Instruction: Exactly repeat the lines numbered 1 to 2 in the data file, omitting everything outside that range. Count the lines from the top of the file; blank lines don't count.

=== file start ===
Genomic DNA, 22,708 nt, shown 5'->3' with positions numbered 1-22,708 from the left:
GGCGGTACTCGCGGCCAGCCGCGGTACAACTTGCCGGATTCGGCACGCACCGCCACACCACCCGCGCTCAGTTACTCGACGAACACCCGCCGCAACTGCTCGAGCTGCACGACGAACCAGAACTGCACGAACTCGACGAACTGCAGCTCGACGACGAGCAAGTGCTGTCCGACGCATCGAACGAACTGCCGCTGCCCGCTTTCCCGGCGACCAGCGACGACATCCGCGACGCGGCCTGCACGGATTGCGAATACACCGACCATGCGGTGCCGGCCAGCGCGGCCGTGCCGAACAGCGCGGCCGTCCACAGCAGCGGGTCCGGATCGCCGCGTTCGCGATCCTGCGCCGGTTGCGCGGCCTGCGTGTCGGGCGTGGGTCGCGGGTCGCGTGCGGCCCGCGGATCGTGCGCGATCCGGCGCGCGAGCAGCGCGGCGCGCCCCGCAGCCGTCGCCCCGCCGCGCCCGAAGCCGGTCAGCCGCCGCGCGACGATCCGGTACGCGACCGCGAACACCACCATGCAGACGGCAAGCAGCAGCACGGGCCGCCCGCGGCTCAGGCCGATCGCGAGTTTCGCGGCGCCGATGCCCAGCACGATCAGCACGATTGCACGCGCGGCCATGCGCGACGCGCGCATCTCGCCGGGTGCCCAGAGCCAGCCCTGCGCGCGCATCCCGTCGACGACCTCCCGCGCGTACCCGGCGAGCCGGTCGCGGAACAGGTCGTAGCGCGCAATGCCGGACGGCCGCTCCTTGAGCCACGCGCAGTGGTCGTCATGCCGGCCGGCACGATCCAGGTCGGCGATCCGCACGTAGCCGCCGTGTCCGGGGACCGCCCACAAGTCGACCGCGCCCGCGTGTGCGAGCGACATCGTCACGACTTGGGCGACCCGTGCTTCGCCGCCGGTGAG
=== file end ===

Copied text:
Genomic DNA, 22,708 nt, shown 5'->3' with positions numbered 1-22,708 from the left:
GGCGGTACTCGCGGCCAGCCGCGGTACAACTTGCCGGATTCGGCACGCACCGCCACACCACCCGCGCTCAGTTACTCGACGAACACCCGCCGCAACTGCTCGAGCTGCACGACGAACCAGAACTGCACGAACTCGACGAACTGCAGCTCGACGACGAGCAAGTGCTGTCCGACGCATCGAACGAACTGCCGCTGCCCGCTTTCCCGGCGACCAGCGACGACATCCGCGACGCGGCCTGCACGGATTGCGAATACACCGACCATGCGGTGCCGGCCAGCGCGGCCGTGCCGAACAGCGCGGCCGTCCACAGCAGCGGGTCCGGATCGCCGCGTTCGCGATCCTGCGCCGGTTGCGCGGCCTGCGTGTCGGGCGTGGGTCGCGGGTCGCGTGCGGCCCGCGGATCGTGCGCGATCCGGCGCGCGAGCAGCGCGGCGCGCCCCGCAGCCGTCGCCCCGCCGCGCCCGAAGCCGGTCAGCCGCCGCGCGACGATCCGGTACGCGACCGCGAACACCACCATGCAGACGGCAAGCAGCAGCACGGGCCGCCCGCGGCTCAGGCCGATCGCGAGTTTCGCGGCGCCGATGCCCAGCACGATCAGCACGATTGCACGCGCGGCCATGCGCGACGCGCGCATCTCGCCGGGTGCCCAGAGCCAGCCCTGCGCGCGCATCCCGTCGACGACCTCCCGCGCGTACCCGGCGAGCCGGTCGCGGAACAGGTCGTAGCGCGCAATGCCGGACGGCCGCTCCTTGAGCCACGCGCAGTGGTCGTCATGCCGGCCGGCACGATCCAGGTCGGCGATCCGCACGTAGCCGCCGTGTCCGGGGACCGCCCACAAGTCGACCGCGCCCGCGTGTGCGAGCGACATCGTCACGACTTGGGCGACCCGTGCTTCGCCGCCGGTGAG